# Is following observation on Ladner's theorem correct?

Suppose $NP\subseteq DTIME[n^{f(n)}]$ where $f(n)$ is any function satisfying $\omega(1)$ then is it true $P=NP$ holds?

Ladner's theorem states infinite time hierarchy between $P$ and $NP$. That is there are $NP$ problems in $DTIME[n^{g(n)}]$ for any $g(n)$ such that $n^c\leq n^{g(n)}\leq 2^{n^{1/c}}$ at some fixed $c\geq1$. If $NP\subseteq DTIME[n^{f(n)}]$ where $f(n)$ is any function satisfying $\omega(1)$ then for every such $g(n)$ we can find a $f(n)\ll g(n)$ and so Ladner's theorem is violated and so $P=NP$ has to hold.

And so if $P\neq NP$ there is $g(n)$ with $n^c\leq n^{g(n)}\leq 2^{n^{1/c}}$ such that $NP\subsetneq DTIME[n^{g(n)}]$ and $NP\subseteq DTIME[n^{f(n)}]$ where $f(n)$ is any function satisfying $\omega(1)$ implies $P=NP$. Are these observations correct?

What if I replace $DTIME$ by $RTIME$? Would this yield $RP=NP$ by some randomized version Ladner's theorem?

I'm annoyed at both ["any" being used as a quantifier] and [the placement of quantifiers making things even more ambiguous], so I'll start with the two interpretations of your initial block-quote.

Suppose there is a function $\hspace{.04 in}f$ in $\omega(1)$ such that ​ NP $\subseteq$ DTIME$\left[\hspace{-0.02 in}n^{\hspace{.04 in}f(n)}\hspace{-0.03 in}\right]$ .
Does it follow that ​ P = NP ?

It's not known to, since ​ ​ ​ ($n\mapsto 2^{\hspace{.02 in}n}\hspace{-0.03 in}$) ​ $\in$ ​ $\omega(1)$ ​ ​ ​ and ​ NP $\subseteq$ EXP $\subseteq$ DTIME$\left[\hspace{-0.02 in}n^{\hspace{.04 in}(2^{\hspace{.02 in}n})}\hspace{-0.04 in}\right]$ ​ are both known.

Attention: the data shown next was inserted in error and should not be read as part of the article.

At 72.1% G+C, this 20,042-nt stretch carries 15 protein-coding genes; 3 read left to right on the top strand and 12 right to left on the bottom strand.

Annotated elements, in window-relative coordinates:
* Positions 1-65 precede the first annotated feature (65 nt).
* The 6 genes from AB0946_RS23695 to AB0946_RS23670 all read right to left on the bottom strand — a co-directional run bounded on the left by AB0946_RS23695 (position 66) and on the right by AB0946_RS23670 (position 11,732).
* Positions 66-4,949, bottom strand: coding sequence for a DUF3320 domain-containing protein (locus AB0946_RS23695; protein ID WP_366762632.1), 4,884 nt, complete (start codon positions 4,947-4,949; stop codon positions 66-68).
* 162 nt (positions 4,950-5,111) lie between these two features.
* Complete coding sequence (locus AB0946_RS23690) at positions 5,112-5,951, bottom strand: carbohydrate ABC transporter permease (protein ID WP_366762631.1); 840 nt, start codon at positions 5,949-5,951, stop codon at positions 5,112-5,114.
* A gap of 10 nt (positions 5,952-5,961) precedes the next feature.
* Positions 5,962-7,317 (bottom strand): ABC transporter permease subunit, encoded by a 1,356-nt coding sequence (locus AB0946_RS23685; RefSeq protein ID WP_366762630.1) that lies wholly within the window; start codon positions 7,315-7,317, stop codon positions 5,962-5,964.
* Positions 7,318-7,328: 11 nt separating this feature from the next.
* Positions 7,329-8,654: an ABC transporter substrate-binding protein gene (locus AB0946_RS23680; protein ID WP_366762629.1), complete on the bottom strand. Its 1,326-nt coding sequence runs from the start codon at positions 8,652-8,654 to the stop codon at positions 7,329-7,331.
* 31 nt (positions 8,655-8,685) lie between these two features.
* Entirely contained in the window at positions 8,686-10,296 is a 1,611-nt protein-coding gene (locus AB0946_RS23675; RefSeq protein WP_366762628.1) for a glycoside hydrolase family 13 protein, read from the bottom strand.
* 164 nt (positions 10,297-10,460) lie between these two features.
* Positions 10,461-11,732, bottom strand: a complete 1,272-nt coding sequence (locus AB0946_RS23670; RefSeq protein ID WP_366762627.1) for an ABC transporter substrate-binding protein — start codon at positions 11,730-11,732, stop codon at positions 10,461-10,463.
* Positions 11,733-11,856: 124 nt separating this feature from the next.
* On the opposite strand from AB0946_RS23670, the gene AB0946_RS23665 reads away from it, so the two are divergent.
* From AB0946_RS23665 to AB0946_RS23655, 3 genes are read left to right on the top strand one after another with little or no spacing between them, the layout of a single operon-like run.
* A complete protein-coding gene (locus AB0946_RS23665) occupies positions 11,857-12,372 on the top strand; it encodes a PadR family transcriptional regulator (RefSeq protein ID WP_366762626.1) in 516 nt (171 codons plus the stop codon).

Suppose that for all functions $\hspace{.04 in}f$ in $\omega(1)$, ​ NP $\subseteq$ DTIME$\left[\hspace{-0.02 in}n^{\hspace{.04 in}f(n)}\hspace{-0.03 in}\right]$ .
Does it follow that ​ P = NP ?

Yes, since as described in this answer, there exists
a function $\hspace{.04 in}f$ in $\omega(1)$ such that ​ DTIME$\left[\hspace{-0.02 in}n^{\hspace{.04 in}f(n)}\hspace{-0.03 in}\right]$ = P .

The truth of your "That is ... fixed $c\geq 1$." sentence has nothing to do with Ladner's Theorem
- The empty language and full language, for example, are such NP problems.
For the sentence after that, the g given by ​ g(n) = c ​ is such a g, and functions f cannot simultaneously be in $\omega(1)$ and satisfy ​ f(n) << c , ​ so where's the violation of Ladner's theorem?
By the function g I just mentioned, the part of your
"And so if ..." sentence before that sentence's "and" is true.
For the rest of that sentence, see this answer's two block-quotes and its responses to those.

This answer's response to its "there is" block-quote would still apply.
I believe this answer's response to its "for all" block-quote
would also still apply, by a similar argument.

• the link you posted was exactly what I am looking for. – T.... Oct 24 '16 at 1:55